Falcon 56, OS 19, and three channels of a 4 channel Orbit (REM). Took it to a field, had the only guy there take it off, trimmed it out and hand me the transmitter. Flew it around for the tank, then landed it myself. Second flight, I took it off and flew it around, he landed it. Third flight completely solo, but from that point on I was on my own because nobody flew RC where I lived. I already knew how to flare for landings because I had flown CL for 6 years, and the airplane/engine was well built and prepared for flight. I was just 16, then and it cost a lot more then to fly than today. My first radio was about $400 ( it be about $2500 in today's money), so it took a while to save up. Actually it cost the same as my HP 45 calculator that I bought 3 years later while in engineering school. It was nice to retire the slip-stick.
    - Supplementary insipid innocuous inane vacuous proclamation

  14. #64

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    RE: How Did You Learn To Fly R/C

    In late 70s built a Thermic 72 free flight and flew it in front of our apt. Later got Jr. Falcon with reed valve Cox 049 and cox 2 channel.
    Never was able to fly this even with help of flying buddy. I really learned to fly RC with my second RC plane-Midwest lil Tri Squire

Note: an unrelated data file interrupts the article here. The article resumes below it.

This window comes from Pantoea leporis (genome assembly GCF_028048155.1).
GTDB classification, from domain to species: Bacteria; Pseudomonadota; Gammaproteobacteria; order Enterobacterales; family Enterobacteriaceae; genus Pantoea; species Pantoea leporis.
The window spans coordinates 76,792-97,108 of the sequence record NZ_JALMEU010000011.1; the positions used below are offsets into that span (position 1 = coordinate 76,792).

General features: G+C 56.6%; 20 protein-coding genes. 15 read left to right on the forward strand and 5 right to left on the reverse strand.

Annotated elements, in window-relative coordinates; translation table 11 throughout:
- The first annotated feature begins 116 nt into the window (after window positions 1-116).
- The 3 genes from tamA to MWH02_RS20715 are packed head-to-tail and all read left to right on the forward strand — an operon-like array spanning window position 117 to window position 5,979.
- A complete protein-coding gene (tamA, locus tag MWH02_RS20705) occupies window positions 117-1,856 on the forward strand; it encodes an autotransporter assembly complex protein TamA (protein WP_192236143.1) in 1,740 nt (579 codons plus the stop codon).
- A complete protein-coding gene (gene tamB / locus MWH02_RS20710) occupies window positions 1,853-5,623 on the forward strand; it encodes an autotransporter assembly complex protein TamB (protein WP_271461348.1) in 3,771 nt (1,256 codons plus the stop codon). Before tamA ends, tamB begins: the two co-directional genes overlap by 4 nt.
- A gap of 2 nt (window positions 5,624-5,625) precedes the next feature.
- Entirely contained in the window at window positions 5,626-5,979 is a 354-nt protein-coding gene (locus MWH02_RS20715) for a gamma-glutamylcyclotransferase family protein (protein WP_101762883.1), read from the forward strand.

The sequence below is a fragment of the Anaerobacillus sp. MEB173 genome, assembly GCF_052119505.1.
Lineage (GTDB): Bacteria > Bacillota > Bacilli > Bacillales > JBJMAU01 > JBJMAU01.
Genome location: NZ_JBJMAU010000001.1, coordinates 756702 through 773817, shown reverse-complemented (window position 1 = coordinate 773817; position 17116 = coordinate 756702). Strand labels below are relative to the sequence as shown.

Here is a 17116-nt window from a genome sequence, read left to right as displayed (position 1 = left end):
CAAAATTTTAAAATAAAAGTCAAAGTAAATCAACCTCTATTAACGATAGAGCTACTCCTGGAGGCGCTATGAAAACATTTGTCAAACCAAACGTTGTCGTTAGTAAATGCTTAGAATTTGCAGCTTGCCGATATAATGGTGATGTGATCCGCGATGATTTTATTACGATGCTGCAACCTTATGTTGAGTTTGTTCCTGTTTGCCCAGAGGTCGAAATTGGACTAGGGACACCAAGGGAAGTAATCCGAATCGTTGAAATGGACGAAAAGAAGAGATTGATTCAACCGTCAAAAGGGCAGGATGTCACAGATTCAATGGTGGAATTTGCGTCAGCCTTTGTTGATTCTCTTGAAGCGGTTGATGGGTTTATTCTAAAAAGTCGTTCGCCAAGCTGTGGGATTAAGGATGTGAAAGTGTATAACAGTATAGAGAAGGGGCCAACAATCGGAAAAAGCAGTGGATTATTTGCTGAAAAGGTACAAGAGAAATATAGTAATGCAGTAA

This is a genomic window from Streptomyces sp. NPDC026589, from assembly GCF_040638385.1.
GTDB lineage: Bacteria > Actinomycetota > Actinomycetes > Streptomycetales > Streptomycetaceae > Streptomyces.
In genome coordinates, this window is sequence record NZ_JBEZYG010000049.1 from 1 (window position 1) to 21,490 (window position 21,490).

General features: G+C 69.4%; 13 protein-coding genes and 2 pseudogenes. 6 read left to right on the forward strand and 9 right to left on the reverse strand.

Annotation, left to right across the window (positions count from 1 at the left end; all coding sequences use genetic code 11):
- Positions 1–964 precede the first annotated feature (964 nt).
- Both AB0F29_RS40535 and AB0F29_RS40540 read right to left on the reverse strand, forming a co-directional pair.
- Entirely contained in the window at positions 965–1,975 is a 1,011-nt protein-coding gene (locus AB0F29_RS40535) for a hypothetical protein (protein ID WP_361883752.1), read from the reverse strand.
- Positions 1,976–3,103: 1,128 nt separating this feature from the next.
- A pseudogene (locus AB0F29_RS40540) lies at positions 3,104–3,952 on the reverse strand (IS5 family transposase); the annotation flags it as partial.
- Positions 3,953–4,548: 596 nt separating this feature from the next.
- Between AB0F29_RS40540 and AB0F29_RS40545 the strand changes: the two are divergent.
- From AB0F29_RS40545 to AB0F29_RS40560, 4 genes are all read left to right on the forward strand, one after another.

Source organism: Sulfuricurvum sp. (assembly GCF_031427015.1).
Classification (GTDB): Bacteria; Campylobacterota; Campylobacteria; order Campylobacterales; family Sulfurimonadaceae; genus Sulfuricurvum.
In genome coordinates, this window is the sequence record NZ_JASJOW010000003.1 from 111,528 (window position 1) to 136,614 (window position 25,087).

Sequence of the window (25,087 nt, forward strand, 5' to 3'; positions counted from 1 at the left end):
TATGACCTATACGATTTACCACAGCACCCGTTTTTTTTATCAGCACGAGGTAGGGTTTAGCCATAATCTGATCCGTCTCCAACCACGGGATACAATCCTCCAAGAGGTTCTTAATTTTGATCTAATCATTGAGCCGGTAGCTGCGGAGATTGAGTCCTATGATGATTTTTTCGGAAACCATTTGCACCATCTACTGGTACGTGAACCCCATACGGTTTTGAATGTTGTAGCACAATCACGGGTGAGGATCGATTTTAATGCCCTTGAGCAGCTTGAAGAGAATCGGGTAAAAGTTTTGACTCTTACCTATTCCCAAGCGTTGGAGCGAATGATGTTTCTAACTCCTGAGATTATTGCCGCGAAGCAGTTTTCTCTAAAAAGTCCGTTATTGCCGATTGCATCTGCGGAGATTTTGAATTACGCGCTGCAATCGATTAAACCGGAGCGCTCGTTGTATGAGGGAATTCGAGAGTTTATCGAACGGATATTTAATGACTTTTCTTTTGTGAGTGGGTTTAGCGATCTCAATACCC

with cox 049.Now I am flying all electric-New Era 1,Hustler Delta ,and a free flight converted to RC-a Polish design called a Wicherek.
    The problem with learning to fly with Cox 2 channel was that the elevator was on left stick and rudder (or aileron) was on
    right stick (Mode 1) . Now I am only able to fly Mode 1-tried Mode 2 and almost crashed another flyers plane.

  15. #65

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    RE: How Did You Learn To Fly R/C

    Grew up next to a flying farmer and watched him take off and land over our farm house as a child. He'd wave to me as he flew over and eventually took me for rides as I got a bit older. I was hooked! I just had to fly after that! Of course, model planes were a given at that point until I got old enough to fly the real thing. Eventually became a commercial pilot....but I digress.

    I started with Control Line for a year or two as a young boy, and then progressed from my Noblers to RC (40+ years ago now.) Completely Self taught in a hay field on the family farm with a Goldberg Senior Falcon. Minor crash on the first flight. I fixed the plane and flew again, "sucessfully" this time. No more serious crashes after that. Mostly just broken props and bent nose gears after less than perfect landings. I just flew in large, (and admittedly erratic) circles around myself, control line style, until I got comfortable with the basic controls and then progressed from there. Self taught helicopter pilot too (about 20 years later). I mostly fly giant scale aerobats now, and enjoy 3D flying with both planes and helis these days. Great Fun and I never get tired of it!